U.N. vehicles transporting a team of experts from the Organization for the Prohibition of Chemical Weapons (OPCW) return to their hotel in Damascus
By Mariam Karouny
BEIRUT (Reuters) - International experts began overseeing the destruction of Syria's chemical weapons arsenal on Sunday, said an official from the mission that has averted a U.S. strike but could rob President Bashar al-Assad of his most feared weapon.
The process is being conducted amid a civil war in which 120,000 people have been killed, fragmenting Syria along sectarian and ethnic lines and drawing in Iran and Hezbollah on the side of Assad and his Alawite minority and Arab Sunni powers on the side of the mostly Sunni Muslim rebels.
The official, a member of a joint team from the Organization for the Prohibition of Chemical Weapons (OPCW) in The Hague and the United Nations, said Syrian forces used cutting torches and angle grinders to begin "destroying munitions such as missile warheads and aerial bombs and disabling mobile and static mixing and filling units".
"Let it be clear that it is the Syrians who do the actual destroying while we monitor, observe, verify and report," he said.
Witnesses said the experts, who arrived on Tuesday, left their Damascus hotel in the early hours of Sunday to begin their work in an undisclosed location.
The mission, which the United States hammered out with Russia after an August 21 chemical weapons attack in Damascus prompted U.S. threats of air strikes against Assad's forces, is expected to continue until at least mid-2014.
Even without his chemical weapons arsenal, Assad's air power and better-equipped ground forces would still hold a significant advantage over the rebels, who remain divided, with large numbers joining hardline Islamist brigades.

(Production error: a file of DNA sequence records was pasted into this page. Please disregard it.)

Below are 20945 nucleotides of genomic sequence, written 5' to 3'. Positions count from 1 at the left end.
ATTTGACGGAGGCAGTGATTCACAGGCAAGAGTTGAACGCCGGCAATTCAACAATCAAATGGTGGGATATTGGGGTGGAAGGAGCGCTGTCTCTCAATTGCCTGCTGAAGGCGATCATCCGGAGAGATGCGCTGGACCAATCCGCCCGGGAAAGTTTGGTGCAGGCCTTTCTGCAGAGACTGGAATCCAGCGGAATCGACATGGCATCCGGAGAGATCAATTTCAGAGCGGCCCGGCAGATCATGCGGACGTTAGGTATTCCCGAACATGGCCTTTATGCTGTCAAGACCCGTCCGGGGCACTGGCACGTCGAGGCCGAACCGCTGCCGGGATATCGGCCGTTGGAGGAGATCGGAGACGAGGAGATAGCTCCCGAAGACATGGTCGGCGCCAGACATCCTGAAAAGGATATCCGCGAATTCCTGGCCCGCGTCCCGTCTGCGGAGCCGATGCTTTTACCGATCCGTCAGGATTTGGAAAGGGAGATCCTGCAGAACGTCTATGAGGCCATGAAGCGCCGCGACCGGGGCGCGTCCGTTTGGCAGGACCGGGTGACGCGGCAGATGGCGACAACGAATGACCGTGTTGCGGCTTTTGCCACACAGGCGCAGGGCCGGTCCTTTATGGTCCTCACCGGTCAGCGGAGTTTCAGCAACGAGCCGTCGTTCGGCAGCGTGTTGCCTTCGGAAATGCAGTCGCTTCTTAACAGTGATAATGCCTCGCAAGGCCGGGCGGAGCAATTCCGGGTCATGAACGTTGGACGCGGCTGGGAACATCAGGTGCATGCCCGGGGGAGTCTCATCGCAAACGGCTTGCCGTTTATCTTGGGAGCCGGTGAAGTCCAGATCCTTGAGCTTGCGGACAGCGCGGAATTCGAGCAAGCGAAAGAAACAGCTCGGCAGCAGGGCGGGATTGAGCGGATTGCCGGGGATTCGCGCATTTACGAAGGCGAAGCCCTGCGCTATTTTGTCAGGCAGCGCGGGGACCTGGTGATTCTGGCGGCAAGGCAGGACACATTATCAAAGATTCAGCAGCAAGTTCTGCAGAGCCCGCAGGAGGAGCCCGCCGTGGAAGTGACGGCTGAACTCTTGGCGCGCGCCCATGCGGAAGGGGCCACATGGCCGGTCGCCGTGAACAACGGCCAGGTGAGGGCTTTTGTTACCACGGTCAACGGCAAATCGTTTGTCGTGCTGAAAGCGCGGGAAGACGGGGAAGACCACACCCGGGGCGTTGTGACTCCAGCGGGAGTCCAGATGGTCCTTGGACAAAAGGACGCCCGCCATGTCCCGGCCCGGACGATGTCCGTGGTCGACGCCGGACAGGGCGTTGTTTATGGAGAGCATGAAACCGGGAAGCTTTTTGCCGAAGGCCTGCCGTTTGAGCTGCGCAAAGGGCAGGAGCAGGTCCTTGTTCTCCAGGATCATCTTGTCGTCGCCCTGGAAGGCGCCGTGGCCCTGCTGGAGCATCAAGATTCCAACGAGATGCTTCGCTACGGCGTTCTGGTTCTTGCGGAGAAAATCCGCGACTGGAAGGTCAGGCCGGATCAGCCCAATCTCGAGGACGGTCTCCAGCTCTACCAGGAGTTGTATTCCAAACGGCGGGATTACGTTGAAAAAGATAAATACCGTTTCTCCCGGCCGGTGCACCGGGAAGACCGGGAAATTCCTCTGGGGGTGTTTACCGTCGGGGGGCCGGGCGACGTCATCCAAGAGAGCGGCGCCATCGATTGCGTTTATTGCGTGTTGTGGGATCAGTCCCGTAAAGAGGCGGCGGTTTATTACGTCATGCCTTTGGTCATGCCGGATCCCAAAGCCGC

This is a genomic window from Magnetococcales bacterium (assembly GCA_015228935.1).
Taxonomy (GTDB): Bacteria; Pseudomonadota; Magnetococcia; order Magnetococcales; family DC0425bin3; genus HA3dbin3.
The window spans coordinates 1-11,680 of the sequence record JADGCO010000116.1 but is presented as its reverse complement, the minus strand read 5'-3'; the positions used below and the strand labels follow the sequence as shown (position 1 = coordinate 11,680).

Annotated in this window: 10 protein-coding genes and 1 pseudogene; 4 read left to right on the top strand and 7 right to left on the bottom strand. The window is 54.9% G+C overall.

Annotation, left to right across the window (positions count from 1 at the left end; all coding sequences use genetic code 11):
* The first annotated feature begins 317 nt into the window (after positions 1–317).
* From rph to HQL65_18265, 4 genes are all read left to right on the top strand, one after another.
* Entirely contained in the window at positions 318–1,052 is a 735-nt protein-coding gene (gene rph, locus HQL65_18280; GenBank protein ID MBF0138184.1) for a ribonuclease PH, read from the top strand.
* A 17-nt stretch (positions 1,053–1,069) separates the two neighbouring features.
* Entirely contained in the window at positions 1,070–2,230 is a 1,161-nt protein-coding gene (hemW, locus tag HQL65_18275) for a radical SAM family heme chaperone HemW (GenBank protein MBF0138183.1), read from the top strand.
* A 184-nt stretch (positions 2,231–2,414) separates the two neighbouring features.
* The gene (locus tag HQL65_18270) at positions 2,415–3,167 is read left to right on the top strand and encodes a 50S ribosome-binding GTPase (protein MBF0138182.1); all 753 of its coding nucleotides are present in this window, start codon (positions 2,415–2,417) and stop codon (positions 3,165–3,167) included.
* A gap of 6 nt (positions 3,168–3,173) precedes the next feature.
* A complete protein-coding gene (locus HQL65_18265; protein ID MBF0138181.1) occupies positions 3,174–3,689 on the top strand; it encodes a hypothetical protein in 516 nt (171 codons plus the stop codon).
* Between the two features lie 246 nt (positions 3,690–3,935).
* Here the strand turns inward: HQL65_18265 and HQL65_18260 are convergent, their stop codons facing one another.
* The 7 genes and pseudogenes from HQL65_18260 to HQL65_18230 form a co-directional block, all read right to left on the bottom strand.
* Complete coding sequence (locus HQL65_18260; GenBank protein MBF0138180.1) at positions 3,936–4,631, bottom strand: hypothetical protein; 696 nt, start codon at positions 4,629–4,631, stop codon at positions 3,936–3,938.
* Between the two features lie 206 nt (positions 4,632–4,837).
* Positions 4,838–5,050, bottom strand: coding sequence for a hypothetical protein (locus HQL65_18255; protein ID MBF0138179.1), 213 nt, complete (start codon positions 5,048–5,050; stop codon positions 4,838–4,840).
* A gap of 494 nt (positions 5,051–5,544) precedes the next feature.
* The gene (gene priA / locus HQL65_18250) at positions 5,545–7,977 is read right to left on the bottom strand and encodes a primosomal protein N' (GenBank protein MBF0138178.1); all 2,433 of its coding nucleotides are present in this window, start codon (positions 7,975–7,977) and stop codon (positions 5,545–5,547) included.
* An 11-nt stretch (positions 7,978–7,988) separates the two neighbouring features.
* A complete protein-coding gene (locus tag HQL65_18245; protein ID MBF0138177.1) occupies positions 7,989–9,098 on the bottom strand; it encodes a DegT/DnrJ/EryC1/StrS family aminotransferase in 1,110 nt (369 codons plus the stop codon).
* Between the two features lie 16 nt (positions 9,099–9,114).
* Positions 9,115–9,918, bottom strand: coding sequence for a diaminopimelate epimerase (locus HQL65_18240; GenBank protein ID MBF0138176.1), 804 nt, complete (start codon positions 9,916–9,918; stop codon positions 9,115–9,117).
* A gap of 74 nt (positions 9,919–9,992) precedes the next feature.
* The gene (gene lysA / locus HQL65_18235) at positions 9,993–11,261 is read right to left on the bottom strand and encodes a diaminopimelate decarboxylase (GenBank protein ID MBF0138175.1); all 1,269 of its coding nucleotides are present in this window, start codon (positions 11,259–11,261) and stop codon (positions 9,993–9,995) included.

On the ground, the war has largely settled into a stalemate, with Assad seeking to tighten his grip on the centre of the country, the coast, areas along the country's main north-south highway, routes to Lebanon and Iraq, and Damascus, scene of the August 21 sarin gas attack.
Assad's government and the rebels blame each other for the attack in Sunni Muslim suburbs of the capital that killed hundreds of people.
The United States and other Western countries say a report by U.N. investigators indirectly implicates government-allied forces for the attack.
The U.N. Security Council adopted a resolution last week that demands the eradication of Syria's chemical weapons and endorses a plan for a political transition in Syria.
The West is pushing, along with Russia, for the convening of a conference to nudge Assad and his foes towards a settlement to the conflict, the bloodiest of the "Arab Spring" revolts against entrenched autocrats.
But Assad told a German magazine he would not negotiate with rebels until they laid down their arms, and said his most powerful ally Russia supported his government more than ever.
He said he did not believe it was possible to solve the conflict through negotiations with the rebels.
"In my view, a political opposition does not carry weapons. If someone drops his weapons and wants to return to daily life, then we can discuss it," he was quoted as saying by Der Spiegel.
The opposition insists on a peace conference producing a transitional government with full powers that excludes Assad and his lieutenants, and the U.N.'s Syria peace envoy Lakhdar Brahimi said on Sunday it was not certain that peace talks would take place in mid-November in Geneva as planned.
Heavy fighting between rebels and loyalist forces was reported in the northern Syrian city of Aleppo, once the country's industrial and commercial hub.
In the coastal province of Tartous, loyalist Alawite and Christian militia surrounded al-Mitras, a rebellious Sunni village inhabited by members of Syria's small Turkmen community, which has been generally supportive of the revolt against four decades of Assad family rule.
The Syrian Observatory of Human Rights, a monitoring group based in the UK and headed by opposition activist Rami Abdulrahman, said eight people were killed defending al-Mitras and warned of a massacre if the village were overrun.
(Reporting by Mariam Karouny; editing by Ralph Boulton and Tom Pfeiffer)